Australia

H.E. Mrs. Julie Bishop, Minister for Foreign Affairs

29 September 2015 (70th Session)

Australia
Statement Summary: 

JULIE BISHOP, Minister for Foreign Affairs of Australia, said the critical services the United Nations provided each and every day in many parts of the world often went unnoticed or unappreciated.  Australia recognized the dedicated and courageous work of the thousands of United Nations personnel in the field who protected vulnerable civilians, delivered vital humanitarian assistance, rebuilt damaged societies and supported development.  The world faced an unprecedented number of long-running and seemingly intractable conflicts, the global threat of terrorism and an immense development challenge.  The Charter was a remarkable achievement, whose values and aspirations articulated seven decades ago still guided the world.  Australia reiterated the pledge it took on the signing of the Charter to achieve higher living standards, solutions to international problems and universal respect for and observance of human rights and fundamental freedoms.

Ms. Bishop said only the United Nations could have produced the remarkable 2030 Agenda for Sustainable Development.  The Agenda recognized the centrality of economic growth to sustainable development and affirmed that ODA, while important, was only one source of financing.  Climate change was a challenge for all nations which required decisive action and engagement by the entire United Nations membership.  Australia was committed to ensuring the Paris Climate Conference was the platform needed to secure a collective approach to the 2°C goal.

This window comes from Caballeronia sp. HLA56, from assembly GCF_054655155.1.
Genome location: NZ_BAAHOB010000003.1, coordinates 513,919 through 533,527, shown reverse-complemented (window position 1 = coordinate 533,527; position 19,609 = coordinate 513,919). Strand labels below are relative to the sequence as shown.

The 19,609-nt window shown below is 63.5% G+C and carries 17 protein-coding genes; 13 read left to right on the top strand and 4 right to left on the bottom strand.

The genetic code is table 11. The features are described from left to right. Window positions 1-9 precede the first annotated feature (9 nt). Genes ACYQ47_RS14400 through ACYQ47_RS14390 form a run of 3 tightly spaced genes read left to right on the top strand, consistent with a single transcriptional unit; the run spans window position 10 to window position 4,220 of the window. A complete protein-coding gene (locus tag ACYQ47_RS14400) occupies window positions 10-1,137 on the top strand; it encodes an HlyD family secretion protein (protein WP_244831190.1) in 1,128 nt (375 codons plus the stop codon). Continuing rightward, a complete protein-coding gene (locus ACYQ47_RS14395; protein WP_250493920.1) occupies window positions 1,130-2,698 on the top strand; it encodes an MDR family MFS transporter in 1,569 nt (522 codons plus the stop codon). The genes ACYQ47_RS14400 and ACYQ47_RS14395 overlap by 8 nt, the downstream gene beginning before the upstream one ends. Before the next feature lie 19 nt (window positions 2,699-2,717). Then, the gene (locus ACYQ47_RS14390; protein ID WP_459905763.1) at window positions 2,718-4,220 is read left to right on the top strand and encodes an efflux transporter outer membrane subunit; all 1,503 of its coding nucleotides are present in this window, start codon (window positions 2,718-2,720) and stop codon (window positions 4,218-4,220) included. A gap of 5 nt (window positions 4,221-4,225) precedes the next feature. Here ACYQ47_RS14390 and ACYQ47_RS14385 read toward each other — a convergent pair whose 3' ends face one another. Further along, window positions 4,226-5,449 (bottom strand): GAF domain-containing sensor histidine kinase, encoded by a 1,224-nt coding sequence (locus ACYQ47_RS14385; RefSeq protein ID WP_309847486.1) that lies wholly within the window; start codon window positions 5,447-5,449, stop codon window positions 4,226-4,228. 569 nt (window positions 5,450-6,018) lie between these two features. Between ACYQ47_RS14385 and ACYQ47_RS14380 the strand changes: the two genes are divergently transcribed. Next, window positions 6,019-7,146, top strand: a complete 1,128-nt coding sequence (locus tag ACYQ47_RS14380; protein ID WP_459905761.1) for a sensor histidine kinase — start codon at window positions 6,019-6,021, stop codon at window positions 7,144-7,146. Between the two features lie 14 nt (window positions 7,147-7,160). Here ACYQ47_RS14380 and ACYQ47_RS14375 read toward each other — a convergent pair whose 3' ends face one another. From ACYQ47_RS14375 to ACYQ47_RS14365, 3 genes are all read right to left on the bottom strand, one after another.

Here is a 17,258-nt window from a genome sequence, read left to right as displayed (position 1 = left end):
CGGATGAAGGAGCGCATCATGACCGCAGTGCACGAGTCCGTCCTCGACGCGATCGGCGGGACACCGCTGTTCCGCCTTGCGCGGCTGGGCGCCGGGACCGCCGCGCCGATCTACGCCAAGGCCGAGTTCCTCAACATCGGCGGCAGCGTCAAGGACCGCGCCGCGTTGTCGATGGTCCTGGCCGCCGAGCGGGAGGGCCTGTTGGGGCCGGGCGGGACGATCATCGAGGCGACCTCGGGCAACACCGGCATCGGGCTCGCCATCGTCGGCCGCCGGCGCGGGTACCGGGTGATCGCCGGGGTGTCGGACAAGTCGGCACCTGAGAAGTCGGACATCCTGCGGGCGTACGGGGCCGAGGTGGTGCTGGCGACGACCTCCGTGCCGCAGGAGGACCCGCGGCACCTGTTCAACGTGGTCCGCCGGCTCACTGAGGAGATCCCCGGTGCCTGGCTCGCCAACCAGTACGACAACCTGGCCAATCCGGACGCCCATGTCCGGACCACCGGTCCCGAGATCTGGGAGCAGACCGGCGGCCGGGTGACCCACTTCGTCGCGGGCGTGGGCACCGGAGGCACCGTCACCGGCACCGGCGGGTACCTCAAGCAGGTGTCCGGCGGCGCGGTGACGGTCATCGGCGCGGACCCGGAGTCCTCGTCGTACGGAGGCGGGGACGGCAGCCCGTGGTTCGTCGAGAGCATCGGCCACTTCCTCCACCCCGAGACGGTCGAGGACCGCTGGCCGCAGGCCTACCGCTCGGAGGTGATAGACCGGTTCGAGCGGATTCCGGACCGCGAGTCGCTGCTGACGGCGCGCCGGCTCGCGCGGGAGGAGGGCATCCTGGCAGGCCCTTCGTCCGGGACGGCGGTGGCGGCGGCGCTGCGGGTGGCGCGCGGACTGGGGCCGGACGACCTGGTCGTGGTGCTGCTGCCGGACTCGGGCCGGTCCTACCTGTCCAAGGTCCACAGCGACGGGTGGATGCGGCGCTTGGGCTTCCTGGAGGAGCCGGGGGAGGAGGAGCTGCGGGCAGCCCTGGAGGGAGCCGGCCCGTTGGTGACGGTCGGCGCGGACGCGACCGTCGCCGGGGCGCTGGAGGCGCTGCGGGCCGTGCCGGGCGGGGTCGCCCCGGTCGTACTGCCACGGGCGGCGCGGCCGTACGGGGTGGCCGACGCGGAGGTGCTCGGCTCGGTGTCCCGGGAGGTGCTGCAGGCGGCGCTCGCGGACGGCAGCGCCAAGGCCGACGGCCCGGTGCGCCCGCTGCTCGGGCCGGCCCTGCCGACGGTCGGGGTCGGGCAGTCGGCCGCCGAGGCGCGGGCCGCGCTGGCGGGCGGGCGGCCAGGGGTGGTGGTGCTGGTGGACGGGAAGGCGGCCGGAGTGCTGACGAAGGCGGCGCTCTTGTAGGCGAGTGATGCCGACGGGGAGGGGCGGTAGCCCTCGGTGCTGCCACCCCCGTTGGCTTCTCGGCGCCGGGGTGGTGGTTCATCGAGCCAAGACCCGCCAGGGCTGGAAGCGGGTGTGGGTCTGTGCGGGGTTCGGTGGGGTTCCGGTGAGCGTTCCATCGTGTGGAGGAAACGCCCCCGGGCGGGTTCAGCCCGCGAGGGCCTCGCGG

The world could not be transformed unless the place of women within it was transformed, she said, stressing the need to step up the fight against violence against women and girls.  It was time to put into practice the collective thinking on the role of women in conflict embodied in the Organization’s women, peace and security agenda.  Human rights, good governance and open and inclusive institutions were crucial foundations for development.  With the rise of terrorist groups like Da’esh, the continuing depredations of the “North Korean” regime and the persistence of forced labour and other contemporary forms of slavery, the need for the United Nations to prosecute a strong human rights agenda had never been more urgent.  While the Security Council’s role was more essential than ever, that body could only perform its role if it had the tools it needed.


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